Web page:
EPA Proposes More Corn for Fuel, Not Food
Get ready to pump more destructive ethanol into your tank.
Compared to this time last year, Americans are paying much less at the gas pump. Enjoy it while you can, though, because gas prices are about to rise. The expected price increase isn’t due to chaos in the Middle East or a shortage of fossil fuels. No, it’s due to the Environmental Protection Agency and its newly released proposal to increase ethanol production. By the way, do you like your food bill? Get ready, because that’s about to increase too.
The EPA’s proposed three-year ethanol mandate will increase the amount of biofuel mixed into the gasoline supply. This may sound great to supporters of so-called renewable energy, but it’s actually doubling down on a terrible idea.
Why? Well, there are several problems with requiring more ethanol in America’s fuel.
First, several gasoline refiners have warned that the proposal “moves more quickly than the market can support.” In 2007, when Congress expanded the Renewable Fuel Standard, only half of all gasoline contained 10% ethanol. Right now, nearly all of the gasoline produced and used in the U.S. contains 10% ethanol. However, the decrease in demand for gasoline due to more fuel-efficient vehicles means a corresponding decrease in demand for ethanol. The EPA would rather ignore reality and aims to increase ethanol production anyway.
According to The Hill, the EPA “set its overdue 2014 requirements at the actual level of production — 15.93 billion gallons of biofuel — increasing the total to 16.3 billion gallons this year and 17.4 billion gallons in 2016. The statutory requirement for 2016 is 22.25 billion gallons.” Under the EPA’s new proposal, about 4.7 billion gallons of renewable fuel are expected to come from advanced forms of biofuel such as cellulosic ethanol derived from plant mass material, despite its slower-than-expected development. The remainder will be corn-based ethanol, which brings us to problem number two: increased food costs.
The mandate drives up food prices because corn is a staple food and is also used by livestock for feed. Has anyone noticed the skyrocketing price of beef over the last several years? Furthermore, if more corn is used for ethanol, then there is less food for people in the world who are starving. Quite the double standard for progressives and environmentalists who rage about the human population dying from climate change. No doubt hungry people would love to have some corn to eat, but, nah, let’s burn it for fuel so we can save mankind in the future.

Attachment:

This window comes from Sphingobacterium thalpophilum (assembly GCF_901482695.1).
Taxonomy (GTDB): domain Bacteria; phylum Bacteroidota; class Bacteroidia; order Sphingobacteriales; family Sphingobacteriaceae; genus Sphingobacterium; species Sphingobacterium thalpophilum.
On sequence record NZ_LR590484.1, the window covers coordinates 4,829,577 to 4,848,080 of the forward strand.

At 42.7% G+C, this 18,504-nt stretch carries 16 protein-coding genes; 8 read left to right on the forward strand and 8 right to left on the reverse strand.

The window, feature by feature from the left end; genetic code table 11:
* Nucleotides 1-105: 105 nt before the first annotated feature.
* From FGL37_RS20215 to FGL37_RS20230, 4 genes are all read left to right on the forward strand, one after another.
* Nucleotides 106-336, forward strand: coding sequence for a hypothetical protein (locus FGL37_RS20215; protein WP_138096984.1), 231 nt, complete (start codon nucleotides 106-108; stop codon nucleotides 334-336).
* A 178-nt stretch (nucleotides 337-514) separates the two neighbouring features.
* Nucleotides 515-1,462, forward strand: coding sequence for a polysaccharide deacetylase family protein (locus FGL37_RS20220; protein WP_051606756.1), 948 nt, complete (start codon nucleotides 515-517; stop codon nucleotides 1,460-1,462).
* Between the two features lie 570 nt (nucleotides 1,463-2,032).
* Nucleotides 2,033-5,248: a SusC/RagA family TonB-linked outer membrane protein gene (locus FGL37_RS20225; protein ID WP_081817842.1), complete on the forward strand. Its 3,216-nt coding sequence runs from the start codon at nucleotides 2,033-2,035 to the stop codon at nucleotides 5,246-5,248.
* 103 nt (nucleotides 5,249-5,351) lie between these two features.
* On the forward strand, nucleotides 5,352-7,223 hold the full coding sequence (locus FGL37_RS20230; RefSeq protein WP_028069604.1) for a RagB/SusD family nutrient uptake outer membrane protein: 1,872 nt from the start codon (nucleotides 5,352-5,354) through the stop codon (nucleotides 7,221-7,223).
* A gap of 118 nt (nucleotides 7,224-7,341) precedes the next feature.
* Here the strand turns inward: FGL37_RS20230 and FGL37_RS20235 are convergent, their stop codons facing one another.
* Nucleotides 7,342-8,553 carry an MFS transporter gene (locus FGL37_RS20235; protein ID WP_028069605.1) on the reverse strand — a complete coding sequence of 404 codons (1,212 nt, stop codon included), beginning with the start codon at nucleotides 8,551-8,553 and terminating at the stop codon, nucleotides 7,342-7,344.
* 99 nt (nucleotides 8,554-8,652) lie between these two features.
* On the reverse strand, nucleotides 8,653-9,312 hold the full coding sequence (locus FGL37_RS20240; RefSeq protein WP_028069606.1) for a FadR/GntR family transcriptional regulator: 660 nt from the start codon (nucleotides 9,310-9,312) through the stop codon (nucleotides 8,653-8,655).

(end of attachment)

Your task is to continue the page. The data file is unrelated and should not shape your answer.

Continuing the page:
Last year, Mark Alexander noted some staggering statistics that are worth repeating: More than 90% of our nation’s corn crop went toward feeding people and livestock in the year 2000, with less than 5% of the crop going toward ethanol. In 2013, however, a whopping 40% went toward ethanol. To illustrate this grossly inefficient use of our natural resources, the amount of grain required to fill a 25-gallon automotive fuel tank with ethanol is enough grain to feed one person for an entire year.
The third problem with the EPA proposal is that ethanol itself is more costly for drivers and consumers. Despite auto engines being built to better handle ethanol’s corrosive effects, ethanol gasoline causes significant and costly mechanical problems for small boat engines and yard equipment. But auto engines are about to be impacted in the near future, too. How so? It turns out that Barack Obama is set to pledge $100 million to expand the use of ethanol blender pumps to allow drivers to mix more ethanol into their gasoline. Sure, it may work for new flex fuel vehicles, but not so well for older cars. Some people won’t discover that until it’s too late.
This is a pathetic pledge and ultimately pathetic policy, funded by the American taxpayer. People will have to pay a little more in taxes to pay for these pumps, pay a little more for the ethanol that comes out of the pumps and then pay more to fix what the ethanol destroys.
The final problem with the EPA’s proposal — and perhaps one of the primary reasons for it — is that there are subsidy recipients who stand to profit handsomely. In other words, the government is picking winners. While we’re not opposed to people and businesses making profits, we are adamantly opposed to the central planners who by regulations and fiats force products into the market. Some farmers and ecofascists stand to benefit, but when free market principles are cast aside America loses.
In the coming months, we’ll be watching to see where the Republican presidential candidates stand on this issue. So far, most of them are singing praises of the ethanol mandate. It seems they’re more concerned about getting votes in Iowa and bowing to King Corn than they are for standing for free market principles. Note to Republican presidential candidates: Try not to get on board with the ethanol mandate, because it’s ultimately part of Obama’s climate change agenda.